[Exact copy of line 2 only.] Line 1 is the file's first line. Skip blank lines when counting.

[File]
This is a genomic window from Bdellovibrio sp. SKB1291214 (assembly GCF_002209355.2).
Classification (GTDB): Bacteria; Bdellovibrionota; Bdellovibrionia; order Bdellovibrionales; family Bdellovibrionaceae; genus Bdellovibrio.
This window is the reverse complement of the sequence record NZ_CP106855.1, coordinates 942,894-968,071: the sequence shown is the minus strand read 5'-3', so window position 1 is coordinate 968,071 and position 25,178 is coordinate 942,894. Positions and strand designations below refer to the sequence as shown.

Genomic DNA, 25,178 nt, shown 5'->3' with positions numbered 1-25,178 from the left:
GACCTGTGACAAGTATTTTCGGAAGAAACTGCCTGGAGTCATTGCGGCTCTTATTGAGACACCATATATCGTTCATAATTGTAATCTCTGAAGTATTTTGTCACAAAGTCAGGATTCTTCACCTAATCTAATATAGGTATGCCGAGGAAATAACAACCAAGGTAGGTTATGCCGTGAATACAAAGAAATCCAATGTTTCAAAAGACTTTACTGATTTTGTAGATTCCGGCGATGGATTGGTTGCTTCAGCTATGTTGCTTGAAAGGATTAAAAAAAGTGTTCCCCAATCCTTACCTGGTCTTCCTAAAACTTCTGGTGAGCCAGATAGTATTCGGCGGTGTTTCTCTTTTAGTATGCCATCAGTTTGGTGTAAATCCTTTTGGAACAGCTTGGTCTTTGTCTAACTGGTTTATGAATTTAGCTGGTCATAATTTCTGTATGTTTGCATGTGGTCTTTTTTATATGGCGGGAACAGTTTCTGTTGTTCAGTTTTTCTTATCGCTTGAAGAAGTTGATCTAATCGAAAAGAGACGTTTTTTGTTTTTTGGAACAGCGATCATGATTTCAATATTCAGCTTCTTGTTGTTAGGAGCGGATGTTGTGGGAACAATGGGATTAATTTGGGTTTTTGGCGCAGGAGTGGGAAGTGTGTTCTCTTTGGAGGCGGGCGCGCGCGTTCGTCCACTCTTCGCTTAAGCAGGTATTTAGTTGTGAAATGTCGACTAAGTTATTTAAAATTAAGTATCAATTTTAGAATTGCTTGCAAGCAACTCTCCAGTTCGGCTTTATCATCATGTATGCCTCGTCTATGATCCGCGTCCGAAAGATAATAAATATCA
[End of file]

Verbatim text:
Classification (GTDB): Bacteria; Bdellovibrionota; Bdellovibrionia; order Bdellovibrionales; family Bdellovibrionaceae; genus Bdellovibrio.